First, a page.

Advocacy efforts by PPIMA partners on the lack of public burial space or cemeteries gained traction among Central Government Decision Makers
In late 2018 the issue of lack of space for public cemeteries emerged as one of the most pressing challenges raised through Community Scorecard (CSC) processes in 9 districts. The major underlying causes include the shortage of land demarcated for public cemeteries by districts authorities, the absence of cremation facilities and the high costs for burial in the available cemeteries, which remain unaffordable and a burden to many.
Through a coalition of 18 PPIMA partners, the problem was prioritised as an urgent topic to be advocated at the national level. As a consequence, a series of consultations and dialogue sessions were facilitated by PPIMA partners targeting decision-makers in central government and districts planning officials while a policy brief to advance alternative solutions which was produced and presented during a national level dialogue and through different media outlets.
The outcome of these sessions triggered the revision of the law governing public cemeteries by the Parliamentary Standing Committee on Social Affairs. And the same Committee requested a comprehensive assessment on the reasons why the implementation of Cremation law enacted in 2012 had not happened.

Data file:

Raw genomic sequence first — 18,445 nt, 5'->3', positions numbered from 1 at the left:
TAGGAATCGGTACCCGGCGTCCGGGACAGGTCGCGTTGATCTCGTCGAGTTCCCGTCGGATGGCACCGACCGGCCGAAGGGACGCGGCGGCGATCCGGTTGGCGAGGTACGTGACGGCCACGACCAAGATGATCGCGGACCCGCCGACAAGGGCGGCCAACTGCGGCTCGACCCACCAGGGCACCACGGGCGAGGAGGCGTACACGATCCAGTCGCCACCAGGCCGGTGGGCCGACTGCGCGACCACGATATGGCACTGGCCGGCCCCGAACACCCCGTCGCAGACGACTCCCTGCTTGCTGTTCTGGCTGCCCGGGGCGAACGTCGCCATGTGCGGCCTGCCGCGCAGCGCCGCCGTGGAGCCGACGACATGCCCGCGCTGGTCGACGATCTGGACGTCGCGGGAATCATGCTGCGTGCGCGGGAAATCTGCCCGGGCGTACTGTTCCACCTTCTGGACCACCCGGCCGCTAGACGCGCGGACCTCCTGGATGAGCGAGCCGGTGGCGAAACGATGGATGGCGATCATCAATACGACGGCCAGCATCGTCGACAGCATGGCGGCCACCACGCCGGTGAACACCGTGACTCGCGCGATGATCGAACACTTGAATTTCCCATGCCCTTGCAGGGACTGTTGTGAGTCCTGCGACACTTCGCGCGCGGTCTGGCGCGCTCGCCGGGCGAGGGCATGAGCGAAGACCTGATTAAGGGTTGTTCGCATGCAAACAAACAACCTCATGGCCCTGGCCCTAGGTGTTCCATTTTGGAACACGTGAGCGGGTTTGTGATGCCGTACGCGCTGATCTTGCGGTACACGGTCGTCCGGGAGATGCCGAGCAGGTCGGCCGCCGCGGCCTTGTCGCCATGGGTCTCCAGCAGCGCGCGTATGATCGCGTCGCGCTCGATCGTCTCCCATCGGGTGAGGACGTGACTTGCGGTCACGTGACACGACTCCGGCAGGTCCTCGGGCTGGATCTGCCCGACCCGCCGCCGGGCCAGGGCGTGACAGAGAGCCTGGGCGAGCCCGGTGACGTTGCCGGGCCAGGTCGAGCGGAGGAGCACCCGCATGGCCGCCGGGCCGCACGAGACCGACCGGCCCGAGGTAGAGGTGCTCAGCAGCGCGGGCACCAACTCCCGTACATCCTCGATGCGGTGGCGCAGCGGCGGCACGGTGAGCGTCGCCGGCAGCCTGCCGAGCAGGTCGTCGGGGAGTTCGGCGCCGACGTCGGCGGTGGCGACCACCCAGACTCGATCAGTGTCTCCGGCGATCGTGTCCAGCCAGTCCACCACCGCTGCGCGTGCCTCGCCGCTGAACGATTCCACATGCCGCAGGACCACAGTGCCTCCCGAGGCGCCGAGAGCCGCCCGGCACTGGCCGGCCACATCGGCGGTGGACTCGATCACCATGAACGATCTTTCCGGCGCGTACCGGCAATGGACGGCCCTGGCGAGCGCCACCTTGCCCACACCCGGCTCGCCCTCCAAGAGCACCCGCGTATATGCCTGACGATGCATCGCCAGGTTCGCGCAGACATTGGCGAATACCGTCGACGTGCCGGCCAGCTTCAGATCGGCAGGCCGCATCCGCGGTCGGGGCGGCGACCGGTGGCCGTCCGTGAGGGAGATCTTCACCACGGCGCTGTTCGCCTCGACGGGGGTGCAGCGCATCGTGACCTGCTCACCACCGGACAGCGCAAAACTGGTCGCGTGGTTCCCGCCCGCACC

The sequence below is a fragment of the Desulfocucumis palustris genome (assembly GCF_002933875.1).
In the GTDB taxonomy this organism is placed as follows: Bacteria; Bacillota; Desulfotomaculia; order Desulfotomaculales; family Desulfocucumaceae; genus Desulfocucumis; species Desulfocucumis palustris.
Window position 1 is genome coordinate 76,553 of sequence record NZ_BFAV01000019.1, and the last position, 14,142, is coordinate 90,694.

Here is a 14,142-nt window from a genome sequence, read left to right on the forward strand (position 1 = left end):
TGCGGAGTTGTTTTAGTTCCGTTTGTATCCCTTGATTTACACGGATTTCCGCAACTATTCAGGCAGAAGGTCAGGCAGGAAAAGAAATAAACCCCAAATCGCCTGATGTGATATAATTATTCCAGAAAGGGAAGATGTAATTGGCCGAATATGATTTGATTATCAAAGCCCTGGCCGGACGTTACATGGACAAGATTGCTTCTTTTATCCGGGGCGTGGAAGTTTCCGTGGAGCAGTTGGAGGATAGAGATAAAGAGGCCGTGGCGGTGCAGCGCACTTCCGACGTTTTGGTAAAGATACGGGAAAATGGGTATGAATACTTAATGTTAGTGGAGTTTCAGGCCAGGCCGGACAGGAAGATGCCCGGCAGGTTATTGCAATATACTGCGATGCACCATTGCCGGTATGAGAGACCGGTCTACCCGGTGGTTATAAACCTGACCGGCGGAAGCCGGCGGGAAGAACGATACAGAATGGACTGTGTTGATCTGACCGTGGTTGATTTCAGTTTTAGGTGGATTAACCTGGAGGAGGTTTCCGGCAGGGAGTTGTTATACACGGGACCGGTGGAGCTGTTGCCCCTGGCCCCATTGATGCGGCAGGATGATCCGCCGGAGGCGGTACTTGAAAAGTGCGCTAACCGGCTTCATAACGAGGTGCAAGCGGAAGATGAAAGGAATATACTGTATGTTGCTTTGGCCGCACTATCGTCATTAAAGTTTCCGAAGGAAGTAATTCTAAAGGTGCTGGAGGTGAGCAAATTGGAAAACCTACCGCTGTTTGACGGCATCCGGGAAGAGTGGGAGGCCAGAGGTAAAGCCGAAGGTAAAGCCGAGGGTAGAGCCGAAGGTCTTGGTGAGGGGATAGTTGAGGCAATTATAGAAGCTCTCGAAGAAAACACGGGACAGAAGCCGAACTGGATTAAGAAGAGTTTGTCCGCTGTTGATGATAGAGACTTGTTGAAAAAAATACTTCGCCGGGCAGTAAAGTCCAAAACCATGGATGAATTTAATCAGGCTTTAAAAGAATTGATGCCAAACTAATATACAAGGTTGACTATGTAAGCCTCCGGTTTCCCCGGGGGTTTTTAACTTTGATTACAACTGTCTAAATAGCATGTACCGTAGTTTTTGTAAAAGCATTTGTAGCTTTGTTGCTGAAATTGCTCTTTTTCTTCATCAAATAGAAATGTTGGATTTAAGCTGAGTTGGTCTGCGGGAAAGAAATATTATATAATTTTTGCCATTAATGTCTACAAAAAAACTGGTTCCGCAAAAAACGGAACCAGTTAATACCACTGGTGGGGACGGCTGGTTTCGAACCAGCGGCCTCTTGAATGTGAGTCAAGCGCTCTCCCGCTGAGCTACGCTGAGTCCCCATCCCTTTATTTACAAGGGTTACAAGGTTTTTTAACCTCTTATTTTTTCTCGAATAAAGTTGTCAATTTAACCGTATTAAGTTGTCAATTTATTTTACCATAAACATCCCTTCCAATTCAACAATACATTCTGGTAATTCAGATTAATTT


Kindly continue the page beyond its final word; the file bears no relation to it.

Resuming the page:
Interim solution: Zoning and Purchasing Land for Public Cemeteries
Following the evidence and recommendations provided by PPIMA partners to the Government of Rwanda, the Ministry of Local Government (Minaloc) has laid out a plan that will serve as a reference for districts as they revise their respective zoning plans for cemeteries. This will also include mobilising resources for the purchase of additional land for cemeteries in every district. The Ministry is also working with districts in efforts to review the existing funeral fees. In addition, Minaloc has undertaken to work with other stakeholders in order to review the existing law on organisation and operation of cemeteries in Rwanda which is hoped will lead to the adoption by citizens of new burial methods and will help address the shortage of land for cemeteries.